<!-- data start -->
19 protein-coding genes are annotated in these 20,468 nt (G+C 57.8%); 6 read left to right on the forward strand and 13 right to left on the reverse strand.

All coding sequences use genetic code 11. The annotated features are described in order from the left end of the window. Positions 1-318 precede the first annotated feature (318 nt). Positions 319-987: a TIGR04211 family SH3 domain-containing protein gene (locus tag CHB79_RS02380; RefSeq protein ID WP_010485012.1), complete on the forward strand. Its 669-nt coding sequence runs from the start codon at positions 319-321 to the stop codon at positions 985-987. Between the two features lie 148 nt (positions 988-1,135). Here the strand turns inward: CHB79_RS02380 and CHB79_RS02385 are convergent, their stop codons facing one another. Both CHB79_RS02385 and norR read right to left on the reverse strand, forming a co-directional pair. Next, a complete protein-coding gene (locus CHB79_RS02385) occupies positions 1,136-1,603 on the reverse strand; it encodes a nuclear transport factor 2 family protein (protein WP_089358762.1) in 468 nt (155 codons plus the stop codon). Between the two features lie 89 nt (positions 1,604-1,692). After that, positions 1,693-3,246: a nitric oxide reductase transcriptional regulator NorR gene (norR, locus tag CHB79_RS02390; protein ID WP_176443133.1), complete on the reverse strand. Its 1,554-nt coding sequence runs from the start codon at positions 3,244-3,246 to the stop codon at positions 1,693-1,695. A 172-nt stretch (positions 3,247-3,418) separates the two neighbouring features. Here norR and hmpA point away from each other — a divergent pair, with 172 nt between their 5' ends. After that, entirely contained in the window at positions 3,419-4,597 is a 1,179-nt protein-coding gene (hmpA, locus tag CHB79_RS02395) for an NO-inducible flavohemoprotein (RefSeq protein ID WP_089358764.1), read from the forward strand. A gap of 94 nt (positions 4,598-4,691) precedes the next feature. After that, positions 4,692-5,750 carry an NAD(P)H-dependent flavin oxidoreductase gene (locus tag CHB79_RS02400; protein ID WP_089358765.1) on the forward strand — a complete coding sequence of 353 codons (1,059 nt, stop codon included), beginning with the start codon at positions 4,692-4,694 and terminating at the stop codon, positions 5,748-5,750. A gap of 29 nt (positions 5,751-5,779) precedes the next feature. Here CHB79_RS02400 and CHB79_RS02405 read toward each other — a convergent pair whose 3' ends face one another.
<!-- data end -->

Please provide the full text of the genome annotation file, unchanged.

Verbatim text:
19 protein-coding genes are annotated in these 20,468 nt (G+C 57.8%); 6 read left to right on the forward strand and 13 right to left on the reverse strand.

All coding sequences use genetic code 11. The annotated features are described in order from the left end of the window. Positions 1-318 precede the first annotated feature (318 nt). Positions 319-987: a TIGR04211 family SH3 domain-containing protein gene (locus tag CHB79_RS02380; RefSeq protein ID WP_010485012.1), complete on the forward strand. Its 669-nt coding sequence runs from the start codon at positions 319-321 to the stop codon at positions 985-987. Between the two features lie 148 nt (positions 988-1,135). Here the strand turns inward: CHB79_RS02380 and CHB79_RS02385 are convergent, their stop codons facing one another. Both CHB79_RS02385 and norR read right to left on the reverse strand, forming a co-directional pair. Next, a complete protein-coding gene (locus CHB79_RS02385) occupies positions 1,136-1,603 on the reverse strand; it encodes a nuclear transport factor 2 family protein (protein WP_089358762.1) in 468 nt (155 codons plus the stop codon). Between the two features lie 89 nt (positions 1,604-1,692). After that, positions 1,693-3,246: a nitric oxide reductase transcriptional regulator NorR gene (norR, locus tag CHB79_RS02390; protein ID WP_176443133.1), complete on the reverse strand. Its 1,554-nt coding sequence runs from the start codon at positions 3,244-3,246 to the stop codon at positions 1,693-1,695. A 172-nt stretch (positions 3,247-3,418) separates the two neighbouring features. Here norR and hmpA point away from each other — a divergent pair, with 172 nt between their 5' ends. After that, entirely contained in the window at positions 3,419-4,597 is a 1,179-nt protein-coding gene (hmpA, locus tag CHB79_RS02395) for an NO-inducible flavohemoprotein (RefSeq protein ID WP_089358764.1), read from the forward strand. A gap of 94 nt (positions 4,598-4,691) precedes the next feature. After that, positions 4,692-5,750 carry an NAD(P)H-dependent flavin oxidoreductase gene (locus tag CHB79_RS02400; protein ID WP_089358765.1) on the forward strand — a complete coding sequence of 353 codons (1,059 nt, stop codon included), beginning with the start codon at positions 4,692-4,694 and terminating at the stop codon, positions 5,748-5,750. A gap of 29 nt (positions 5,751-5,779) precedes the next feature. Here CHB79_RS02400 and CHB79_RS02405 read toward each other — a convergent pair whose 3' ends face one another.